The Grief of Stones

, #2

Hardcover, 240 pages

Published by Tor Books.

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4 stars (4 reviews)

In The Grief of Stones, Katherine Addison returns to the world of The Goblin Emperor with a direct sequel to The Witness For The Dead...

Celehar’s life as the Witness for the Dead of Amalo grows less isolated as his circle of friends grows larger. He has been given an apprentice to teach, and he has stumbled over a scandal of the city—the foundling girls. Orphans with no family to claim them and no funds to buy an apprenticeship. Foundling boys go to the Prelacies; foundling girls are sold into service, or worse.

At once touching and shattering, Celehar’s witnessing for one of these girls will lead him into the depths of his own losses. The love of his friends will lead him out again.

1 edition

reviewed The Grief of Stones by Katherine Addison (The Cemeteries of Amalo, #2)


5 stars

I like this series a lot. This was a strong entry I think! I can’t try and be objective because it really hits a lot of things I enjoy and others may not. I read it in two big gulps, not wanting to put it down at any point; two chapters in onward I was grinning and feeling very delighted as I read. Light spoilers (nothing plot relevant) time:

  • A book that spends a couple of pages at least dealing with the mundane process of finding directions in a city where maps are maintained by two organisations with different priorities is a book that has probably already won my heart. Lots of little things like that in here, never at a Les Miserables level or anything - the protagonist is actually, e.g., changing lines twice on the tram in order to get to the other side of the city, or …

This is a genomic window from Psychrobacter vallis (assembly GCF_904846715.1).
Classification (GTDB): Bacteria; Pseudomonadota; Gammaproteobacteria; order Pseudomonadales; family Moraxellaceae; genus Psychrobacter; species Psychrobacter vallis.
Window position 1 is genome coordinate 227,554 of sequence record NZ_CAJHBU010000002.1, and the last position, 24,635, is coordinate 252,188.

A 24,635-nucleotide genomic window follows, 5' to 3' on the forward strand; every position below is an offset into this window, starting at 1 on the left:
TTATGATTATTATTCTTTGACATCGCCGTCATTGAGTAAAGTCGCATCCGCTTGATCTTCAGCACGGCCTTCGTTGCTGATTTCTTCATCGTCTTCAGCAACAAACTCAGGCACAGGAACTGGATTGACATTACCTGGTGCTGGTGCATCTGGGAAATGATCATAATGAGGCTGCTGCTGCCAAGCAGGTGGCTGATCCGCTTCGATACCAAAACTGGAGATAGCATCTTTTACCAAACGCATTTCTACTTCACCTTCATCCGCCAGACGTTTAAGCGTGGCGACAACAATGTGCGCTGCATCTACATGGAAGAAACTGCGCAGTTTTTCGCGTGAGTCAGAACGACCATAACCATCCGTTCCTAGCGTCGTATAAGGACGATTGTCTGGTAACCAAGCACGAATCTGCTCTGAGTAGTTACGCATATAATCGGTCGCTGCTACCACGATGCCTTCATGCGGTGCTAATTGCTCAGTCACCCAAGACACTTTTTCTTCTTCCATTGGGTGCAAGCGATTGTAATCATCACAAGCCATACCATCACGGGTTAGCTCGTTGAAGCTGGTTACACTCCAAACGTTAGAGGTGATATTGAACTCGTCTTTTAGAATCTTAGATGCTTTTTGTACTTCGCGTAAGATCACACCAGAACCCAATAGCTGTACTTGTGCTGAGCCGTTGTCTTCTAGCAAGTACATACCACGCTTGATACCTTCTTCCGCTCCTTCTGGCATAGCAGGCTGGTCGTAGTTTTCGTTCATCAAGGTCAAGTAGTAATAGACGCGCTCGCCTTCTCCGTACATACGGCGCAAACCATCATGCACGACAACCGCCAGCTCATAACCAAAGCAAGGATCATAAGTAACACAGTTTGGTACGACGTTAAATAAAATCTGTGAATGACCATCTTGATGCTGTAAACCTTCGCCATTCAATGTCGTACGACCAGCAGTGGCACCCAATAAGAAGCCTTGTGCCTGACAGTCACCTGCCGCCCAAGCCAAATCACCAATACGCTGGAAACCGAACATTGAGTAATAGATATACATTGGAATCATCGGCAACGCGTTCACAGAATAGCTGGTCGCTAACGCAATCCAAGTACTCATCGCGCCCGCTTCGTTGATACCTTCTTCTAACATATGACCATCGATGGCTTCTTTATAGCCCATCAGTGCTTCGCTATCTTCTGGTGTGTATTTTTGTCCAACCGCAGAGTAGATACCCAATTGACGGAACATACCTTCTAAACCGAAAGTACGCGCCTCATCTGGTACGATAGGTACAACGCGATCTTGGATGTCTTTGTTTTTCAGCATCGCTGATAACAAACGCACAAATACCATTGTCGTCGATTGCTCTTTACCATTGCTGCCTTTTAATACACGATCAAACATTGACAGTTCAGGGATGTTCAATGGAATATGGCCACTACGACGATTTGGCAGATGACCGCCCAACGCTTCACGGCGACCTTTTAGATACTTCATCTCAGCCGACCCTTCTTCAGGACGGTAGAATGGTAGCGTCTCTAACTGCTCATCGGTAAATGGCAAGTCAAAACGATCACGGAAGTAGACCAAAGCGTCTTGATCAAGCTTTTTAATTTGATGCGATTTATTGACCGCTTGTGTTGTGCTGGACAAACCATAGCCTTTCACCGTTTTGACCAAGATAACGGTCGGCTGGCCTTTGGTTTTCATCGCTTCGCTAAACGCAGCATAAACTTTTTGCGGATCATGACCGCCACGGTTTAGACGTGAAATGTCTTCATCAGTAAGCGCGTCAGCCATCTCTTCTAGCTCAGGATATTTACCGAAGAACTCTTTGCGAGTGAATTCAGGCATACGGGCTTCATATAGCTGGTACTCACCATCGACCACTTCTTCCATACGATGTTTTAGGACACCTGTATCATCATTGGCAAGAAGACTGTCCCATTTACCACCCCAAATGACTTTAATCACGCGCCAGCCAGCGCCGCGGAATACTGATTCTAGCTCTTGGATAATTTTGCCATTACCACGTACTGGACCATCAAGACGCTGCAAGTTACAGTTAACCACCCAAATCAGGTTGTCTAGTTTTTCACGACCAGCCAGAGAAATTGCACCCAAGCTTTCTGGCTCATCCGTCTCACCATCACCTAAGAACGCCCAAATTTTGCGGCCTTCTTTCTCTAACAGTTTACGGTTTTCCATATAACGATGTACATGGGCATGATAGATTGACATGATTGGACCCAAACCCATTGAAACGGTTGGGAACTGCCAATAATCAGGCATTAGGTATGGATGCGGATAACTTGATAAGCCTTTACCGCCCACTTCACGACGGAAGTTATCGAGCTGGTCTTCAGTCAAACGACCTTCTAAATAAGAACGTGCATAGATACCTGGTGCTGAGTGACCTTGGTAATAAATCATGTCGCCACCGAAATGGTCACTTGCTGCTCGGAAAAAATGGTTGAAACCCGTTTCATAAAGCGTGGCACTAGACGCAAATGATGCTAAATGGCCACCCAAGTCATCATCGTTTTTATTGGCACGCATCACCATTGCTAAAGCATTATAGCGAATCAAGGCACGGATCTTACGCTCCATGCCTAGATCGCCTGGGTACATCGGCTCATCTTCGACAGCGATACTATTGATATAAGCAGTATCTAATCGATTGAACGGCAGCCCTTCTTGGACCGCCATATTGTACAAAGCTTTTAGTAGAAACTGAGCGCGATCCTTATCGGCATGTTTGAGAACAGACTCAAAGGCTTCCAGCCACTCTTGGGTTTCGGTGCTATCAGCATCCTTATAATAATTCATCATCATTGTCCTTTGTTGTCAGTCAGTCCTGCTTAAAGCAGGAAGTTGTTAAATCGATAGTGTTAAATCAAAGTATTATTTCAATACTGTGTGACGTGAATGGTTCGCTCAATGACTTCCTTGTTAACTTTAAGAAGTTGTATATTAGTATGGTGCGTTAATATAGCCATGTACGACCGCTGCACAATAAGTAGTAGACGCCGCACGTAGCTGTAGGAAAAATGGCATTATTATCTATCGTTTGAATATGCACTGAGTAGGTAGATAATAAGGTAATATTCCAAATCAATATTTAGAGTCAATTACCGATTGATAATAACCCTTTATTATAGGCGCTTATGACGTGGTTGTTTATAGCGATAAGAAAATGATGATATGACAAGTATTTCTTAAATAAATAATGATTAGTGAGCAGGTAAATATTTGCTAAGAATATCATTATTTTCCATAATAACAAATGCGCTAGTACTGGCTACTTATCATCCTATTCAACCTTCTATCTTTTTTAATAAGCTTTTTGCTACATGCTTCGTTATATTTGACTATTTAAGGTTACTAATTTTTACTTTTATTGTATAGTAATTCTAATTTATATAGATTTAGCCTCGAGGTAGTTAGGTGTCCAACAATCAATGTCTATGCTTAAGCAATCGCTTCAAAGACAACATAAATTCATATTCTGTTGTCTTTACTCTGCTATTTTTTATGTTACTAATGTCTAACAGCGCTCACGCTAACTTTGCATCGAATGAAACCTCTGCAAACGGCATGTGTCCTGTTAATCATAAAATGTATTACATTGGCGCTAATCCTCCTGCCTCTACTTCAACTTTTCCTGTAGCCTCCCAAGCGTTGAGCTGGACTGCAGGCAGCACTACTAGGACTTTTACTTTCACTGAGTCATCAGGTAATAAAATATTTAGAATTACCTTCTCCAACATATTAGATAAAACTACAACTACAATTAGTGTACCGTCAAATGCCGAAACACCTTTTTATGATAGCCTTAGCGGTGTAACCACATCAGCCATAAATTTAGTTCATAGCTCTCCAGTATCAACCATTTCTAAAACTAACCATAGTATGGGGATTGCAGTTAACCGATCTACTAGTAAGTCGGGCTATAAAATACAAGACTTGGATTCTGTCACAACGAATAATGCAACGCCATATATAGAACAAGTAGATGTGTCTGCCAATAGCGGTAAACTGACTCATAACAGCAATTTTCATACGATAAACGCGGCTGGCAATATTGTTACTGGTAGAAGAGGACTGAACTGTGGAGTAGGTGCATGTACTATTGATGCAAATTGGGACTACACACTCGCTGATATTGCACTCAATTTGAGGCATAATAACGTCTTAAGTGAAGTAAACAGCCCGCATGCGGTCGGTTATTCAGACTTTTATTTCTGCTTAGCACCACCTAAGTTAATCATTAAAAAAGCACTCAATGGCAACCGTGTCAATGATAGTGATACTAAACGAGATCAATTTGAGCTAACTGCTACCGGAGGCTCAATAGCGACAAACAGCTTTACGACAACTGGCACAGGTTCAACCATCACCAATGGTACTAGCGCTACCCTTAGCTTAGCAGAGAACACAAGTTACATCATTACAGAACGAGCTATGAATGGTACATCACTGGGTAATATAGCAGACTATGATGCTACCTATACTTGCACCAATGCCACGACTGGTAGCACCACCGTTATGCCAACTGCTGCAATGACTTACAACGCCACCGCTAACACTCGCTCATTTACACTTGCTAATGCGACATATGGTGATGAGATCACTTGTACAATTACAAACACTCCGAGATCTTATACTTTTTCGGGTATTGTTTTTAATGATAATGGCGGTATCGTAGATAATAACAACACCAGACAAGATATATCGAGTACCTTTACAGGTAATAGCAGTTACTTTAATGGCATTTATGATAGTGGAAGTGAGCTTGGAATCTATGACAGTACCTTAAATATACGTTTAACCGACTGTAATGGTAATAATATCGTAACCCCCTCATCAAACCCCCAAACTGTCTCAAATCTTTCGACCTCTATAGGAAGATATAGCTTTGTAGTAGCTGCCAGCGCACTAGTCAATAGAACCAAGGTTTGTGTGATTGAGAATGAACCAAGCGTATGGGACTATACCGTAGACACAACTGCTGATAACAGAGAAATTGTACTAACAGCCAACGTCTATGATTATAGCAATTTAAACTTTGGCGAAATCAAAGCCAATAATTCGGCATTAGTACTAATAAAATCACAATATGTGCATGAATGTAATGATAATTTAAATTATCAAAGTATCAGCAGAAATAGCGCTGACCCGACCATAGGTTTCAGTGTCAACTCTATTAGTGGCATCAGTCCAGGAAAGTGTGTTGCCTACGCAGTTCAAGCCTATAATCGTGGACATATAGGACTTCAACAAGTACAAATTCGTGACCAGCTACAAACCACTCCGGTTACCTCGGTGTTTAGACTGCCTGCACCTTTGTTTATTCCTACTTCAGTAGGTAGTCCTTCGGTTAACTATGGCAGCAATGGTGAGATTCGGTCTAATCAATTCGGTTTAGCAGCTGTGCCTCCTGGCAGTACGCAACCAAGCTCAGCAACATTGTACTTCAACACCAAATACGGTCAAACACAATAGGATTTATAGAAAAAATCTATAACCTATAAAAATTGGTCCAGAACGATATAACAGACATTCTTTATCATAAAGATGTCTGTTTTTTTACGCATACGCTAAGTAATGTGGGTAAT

reviewed The Grief of Stones by Katherine Addison (The Cemeteries of Amalo, #2)

Good, but definitely not standalone.

4 stars

I read this quickly while somewhat sleep deprived, so I don't have as coherent an impression as I might have hoped.

Like the previous "Witness for the Dead" this is essentially a noir detective novel with fantasy elements. The characters are engaging, although the villains turn out not to have much redeeming qualities.

It's hard not to see the Goblin / Elf dynamic as some kind of comment on race and racism, although it wasn't really clear to me if the book was commenting on contemporary society or just reflecting it.

The book relies on the reader having some recall of the previous two, but especially Witness for the Dead. The reader needs the previous book not only for background on the world, but also on the relationships.

Like in Witness for the Dead, the use of an imagined dialect of English is crucial to both the atmosphere and the …